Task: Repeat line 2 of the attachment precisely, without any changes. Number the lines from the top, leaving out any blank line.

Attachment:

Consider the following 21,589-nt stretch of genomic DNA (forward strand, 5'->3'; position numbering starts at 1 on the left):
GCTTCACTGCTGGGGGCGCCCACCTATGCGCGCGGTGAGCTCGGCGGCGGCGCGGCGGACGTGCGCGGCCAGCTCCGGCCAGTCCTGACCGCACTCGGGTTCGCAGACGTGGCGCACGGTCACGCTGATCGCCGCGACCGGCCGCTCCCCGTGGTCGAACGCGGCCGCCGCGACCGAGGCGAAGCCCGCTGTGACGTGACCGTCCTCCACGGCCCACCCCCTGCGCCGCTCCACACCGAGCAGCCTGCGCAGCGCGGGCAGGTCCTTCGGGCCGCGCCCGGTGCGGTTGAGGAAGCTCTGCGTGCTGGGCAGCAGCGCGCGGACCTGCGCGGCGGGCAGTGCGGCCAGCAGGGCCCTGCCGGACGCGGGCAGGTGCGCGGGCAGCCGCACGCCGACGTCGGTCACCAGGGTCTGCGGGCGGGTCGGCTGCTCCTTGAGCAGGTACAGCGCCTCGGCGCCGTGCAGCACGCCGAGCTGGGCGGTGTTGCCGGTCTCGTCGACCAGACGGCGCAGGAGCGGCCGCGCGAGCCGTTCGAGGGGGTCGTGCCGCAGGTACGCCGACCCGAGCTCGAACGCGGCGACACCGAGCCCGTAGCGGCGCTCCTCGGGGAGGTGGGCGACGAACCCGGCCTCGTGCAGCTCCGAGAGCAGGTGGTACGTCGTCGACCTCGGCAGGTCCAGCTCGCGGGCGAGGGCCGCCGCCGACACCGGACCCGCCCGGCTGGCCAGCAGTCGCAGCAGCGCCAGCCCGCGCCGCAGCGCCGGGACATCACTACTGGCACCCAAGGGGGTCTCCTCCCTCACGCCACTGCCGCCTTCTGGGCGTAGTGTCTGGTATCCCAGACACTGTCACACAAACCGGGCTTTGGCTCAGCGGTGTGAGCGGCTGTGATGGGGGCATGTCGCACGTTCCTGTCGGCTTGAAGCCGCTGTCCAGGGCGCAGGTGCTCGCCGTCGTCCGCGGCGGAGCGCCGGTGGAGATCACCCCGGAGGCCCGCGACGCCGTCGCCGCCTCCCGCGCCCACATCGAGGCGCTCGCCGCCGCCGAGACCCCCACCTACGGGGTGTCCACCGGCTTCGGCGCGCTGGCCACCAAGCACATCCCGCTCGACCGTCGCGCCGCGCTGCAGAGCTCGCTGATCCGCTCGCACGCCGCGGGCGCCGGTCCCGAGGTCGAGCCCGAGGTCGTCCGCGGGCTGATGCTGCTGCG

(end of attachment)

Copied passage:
GCTTCACTGCTGGGGGCGCCCACCTATGCGCGCGGTGAGCTCGGCGGCGGCGCGGCGGACGTGCGCGGCCAGCTCCGGCCAGTCCTGACCGCACTCGGGTTCGCAGACGTGGCGCACGGTCACGCTGATCGCCGCGACCGGCCGCTCCCCGTGGTCGAACGCGGCCGCCGCGACCGAGGCGAAGCCCGCTGTGACGTGACCGTCCTCCACGGCCCACCCCCTGCGCCGCTCCACACCGAGCAGCCTGCGCAGCGCGGGCAGGTCCTTCGGGCCGCGCCCGGTGCGGTTGAGGAAGCTCTGCGTGCTGGGCAGCAGCGCGCGGACCTGCGCGGCGGGCAGTGCGGCCAGCAGGGCCCTGCCGGACGCGGGCAGGTGCGCGGGCAGCCGCACGCCGACGTCGGTCACCAGGGTCTGCGGGCGGGTCGGCTGCTCCTTGAGCAGGTACAGCGCCTCGGCGCCGTGCAGCACGCCGAGCTGGGCGGTGTTGCCGGTCTCGTCGACCAGACGGCGCAGGAGCGGCCGCGCGAGCCGTTCGAGGGGGTCGTGCCGCAGGTACGCCGACCCGAGCTCGAACGCGGCGACACCGAGCCCGTAGCGGCGCTCCTCGGGGAGGTGGGCGACGAACCCGGCCTCGTGCAGCTCCGAGAGCAGGTGGTACGTCGTCGACCTCGGCAGGTCCAGCTCGCGGGCGAGGGCCGCCGCCGACACCGGACCCGCCCGGCTGGCCAGCAGTCGCAGCAGCGCCAGCCCGCGCCGCAGCGCCGGGACATCACTACTGGCACCCAAGGGGGTCTCCTCCCTCACGCCACTGCCGCCTTCTGGGCGTAGTGTCTGGTATCCCAGACACTGTCACACAAACCGGGCTTTGGCTCAGCGGTGTGAGCGGCTGTGATGGGGGCATGTCGCACGTTCCTGTCGGCTTGAAGCCGCTGTCCAGGGCGCAGGTGCTCGCCGTCGTCCGCGGCGGAGCGCCGGTGGAGATCACCCCGGAGGCCCGCGACGCCGTCGCCGCCTCCCGCGCCCACATCGAGGCGCTCGCCGCCGCCGAGACCCCCACCTACGGGGTGTCCACCGGCTTCGGCGCGCTGGCCACCAAGCACATCCCGCTCGACCGTCGCGCCGCGCTGCAGAGCTCGCTGATCCGCTCGCACGCCGCGGGCGCCGGTCCCGAGGTCGAGCCCGAGGTCGTCCGCGGGCTGATGCTGCTGCG